OK Connery , 1967, also known as Operation Kid Brother or Operation Double 007. Starring: Neil Connery , Daniela Bianchi, Adolfo Celi , Bernard Lee, Anthony Dawson, Lois Maxwell. When MI6's top agent becomes unavailable, his lookalike younger brother is hired to thwart an evil organisation. Sean Connery's younger brother Neil stars in this Italian film designed to profit from the spy craze.
James Bond 777 , 1971. Starring: Ghattamaneni Krishna . A black-and-white, Indian-made 007 movie, starring a pompadoured, moustachioed James Bond.
- The Green Jade Mahjongg , 1980s. Bond actor unknown. A very obscure, Asian Bond movie. The actor playing James Bond is American.
- Conceal When You Speak , 1981. Aldo Maccione plays Giacomo ("James" in Italian), who dreams that he is James Bond. Original title: Tais Toi Quand Tu Parles
Our Man From Bond Street , 1984. The third movie in the Mad Mission series, also known as Aces Go Places . A Bond look-alike appears, played by Sean Connery's younger brother Neil, as does Oddjob (though not played by Harold Sakata), and Richard Kiel (though not as Jaws).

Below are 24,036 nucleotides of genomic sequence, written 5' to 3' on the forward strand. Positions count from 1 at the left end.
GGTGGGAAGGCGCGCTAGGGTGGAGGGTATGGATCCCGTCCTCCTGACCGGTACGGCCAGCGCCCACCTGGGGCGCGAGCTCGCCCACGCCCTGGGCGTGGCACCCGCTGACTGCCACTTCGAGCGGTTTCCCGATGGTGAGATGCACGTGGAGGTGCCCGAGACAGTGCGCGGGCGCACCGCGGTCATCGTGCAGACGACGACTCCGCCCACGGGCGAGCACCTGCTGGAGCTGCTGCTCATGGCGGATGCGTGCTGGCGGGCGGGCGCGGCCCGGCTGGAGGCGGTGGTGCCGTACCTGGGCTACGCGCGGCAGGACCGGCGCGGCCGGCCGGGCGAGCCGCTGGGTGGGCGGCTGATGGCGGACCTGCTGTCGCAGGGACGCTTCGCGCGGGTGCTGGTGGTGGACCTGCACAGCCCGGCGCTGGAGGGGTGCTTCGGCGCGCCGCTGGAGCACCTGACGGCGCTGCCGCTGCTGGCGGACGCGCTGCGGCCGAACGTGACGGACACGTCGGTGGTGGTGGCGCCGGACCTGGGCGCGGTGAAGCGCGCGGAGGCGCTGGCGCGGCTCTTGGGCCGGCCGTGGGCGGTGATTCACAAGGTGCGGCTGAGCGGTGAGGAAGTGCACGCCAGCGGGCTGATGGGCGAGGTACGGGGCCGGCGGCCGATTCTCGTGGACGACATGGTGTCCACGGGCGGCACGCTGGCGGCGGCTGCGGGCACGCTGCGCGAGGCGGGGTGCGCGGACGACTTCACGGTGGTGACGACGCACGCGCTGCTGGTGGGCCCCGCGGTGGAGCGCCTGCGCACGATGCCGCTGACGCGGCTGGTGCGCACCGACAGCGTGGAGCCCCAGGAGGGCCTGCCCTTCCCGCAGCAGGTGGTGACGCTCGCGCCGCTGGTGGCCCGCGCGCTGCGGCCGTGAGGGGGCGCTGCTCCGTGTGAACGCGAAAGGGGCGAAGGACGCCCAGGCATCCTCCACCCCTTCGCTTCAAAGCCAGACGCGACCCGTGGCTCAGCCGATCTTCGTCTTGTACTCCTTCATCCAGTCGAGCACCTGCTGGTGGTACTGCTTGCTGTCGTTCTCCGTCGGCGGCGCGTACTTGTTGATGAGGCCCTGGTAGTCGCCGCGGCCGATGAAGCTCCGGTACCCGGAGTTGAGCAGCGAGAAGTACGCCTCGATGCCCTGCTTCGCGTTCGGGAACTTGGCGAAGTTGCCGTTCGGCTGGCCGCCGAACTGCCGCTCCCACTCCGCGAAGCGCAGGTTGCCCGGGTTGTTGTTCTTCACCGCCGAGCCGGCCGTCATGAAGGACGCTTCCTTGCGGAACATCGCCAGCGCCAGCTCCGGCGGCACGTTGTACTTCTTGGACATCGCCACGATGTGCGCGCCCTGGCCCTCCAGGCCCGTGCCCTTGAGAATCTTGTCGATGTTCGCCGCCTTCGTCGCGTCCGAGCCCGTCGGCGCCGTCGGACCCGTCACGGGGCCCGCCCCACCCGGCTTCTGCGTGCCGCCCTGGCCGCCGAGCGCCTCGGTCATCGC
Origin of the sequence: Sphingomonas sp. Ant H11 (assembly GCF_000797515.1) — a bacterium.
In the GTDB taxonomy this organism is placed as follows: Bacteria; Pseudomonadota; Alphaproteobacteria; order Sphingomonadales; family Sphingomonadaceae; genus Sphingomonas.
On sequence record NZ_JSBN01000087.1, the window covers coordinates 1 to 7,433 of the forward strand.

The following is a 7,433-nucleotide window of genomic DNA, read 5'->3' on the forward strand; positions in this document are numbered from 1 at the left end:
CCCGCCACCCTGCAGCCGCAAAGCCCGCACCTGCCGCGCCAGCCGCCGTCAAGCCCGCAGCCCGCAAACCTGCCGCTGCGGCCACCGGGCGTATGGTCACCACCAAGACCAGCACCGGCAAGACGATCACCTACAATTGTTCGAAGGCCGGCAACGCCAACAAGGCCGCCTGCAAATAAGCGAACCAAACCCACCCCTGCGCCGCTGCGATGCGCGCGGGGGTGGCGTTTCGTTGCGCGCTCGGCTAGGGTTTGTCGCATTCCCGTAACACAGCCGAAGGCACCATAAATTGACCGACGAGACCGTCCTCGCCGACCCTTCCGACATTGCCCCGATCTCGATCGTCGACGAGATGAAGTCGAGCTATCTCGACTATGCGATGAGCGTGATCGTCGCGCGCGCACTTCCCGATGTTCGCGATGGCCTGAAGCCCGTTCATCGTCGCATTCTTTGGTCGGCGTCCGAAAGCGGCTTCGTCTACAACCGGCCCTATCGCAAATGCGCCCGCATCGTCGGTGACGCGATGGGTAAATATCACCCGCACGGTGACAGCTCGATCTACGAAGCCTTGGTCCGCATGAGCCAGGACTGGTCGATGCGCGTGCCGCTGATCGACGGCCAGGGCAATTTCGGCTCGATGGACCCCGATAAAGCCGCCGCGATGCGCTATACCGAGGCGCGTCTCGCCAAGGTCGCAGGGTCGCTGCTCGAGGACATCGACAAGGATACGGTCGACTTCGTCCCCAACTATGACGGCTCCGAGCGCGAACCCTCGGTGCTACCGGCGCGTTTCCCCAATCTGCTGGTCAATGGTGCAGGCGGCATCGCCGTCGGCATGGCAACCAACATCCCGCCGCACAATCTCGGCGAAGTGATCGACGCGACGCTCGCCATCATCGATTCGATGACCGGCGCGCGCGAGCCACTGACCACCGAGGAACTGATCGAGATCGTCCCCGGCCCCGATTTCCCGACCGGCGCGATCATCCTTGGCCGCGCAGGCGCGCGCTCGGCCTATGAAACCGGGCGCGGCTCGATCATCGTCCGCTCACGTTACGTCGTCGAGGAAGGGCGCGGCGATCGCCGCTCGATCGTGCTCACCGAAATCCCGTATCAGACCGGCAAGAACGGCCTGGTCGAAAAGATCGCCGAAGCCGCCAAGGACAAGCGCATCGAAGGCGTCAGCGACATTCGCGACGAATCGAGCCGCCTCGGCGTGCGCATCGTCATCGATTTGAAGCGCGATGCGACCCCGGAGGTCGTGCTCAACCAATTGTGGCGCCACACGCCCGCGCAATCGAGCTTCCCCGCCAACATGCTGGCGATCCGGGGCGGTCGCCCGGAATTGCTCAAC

The Secret Life of Ian Fleming , 1990. A TV movie starring Jason Connery as the writer in a fanciful dramatisation of his career in British intelligence which is depicted with the kind of Bond-like action and glamour that Fleming secretly wished it could have been.
- Chapman, James (1999). Licence To Thrill: A Cultural History Of The James Bond Films. I.B. Tauris. ISBN 1860643876.
- Cork, John (2002). James Bond: The Legacy. Boxtree/Macmillan. ISBN 0810932962.
- Lindner, Christoph (2003). The James Bond Phenomenon: A Critical Reader. Manchester University Press. ISBN 0719065410.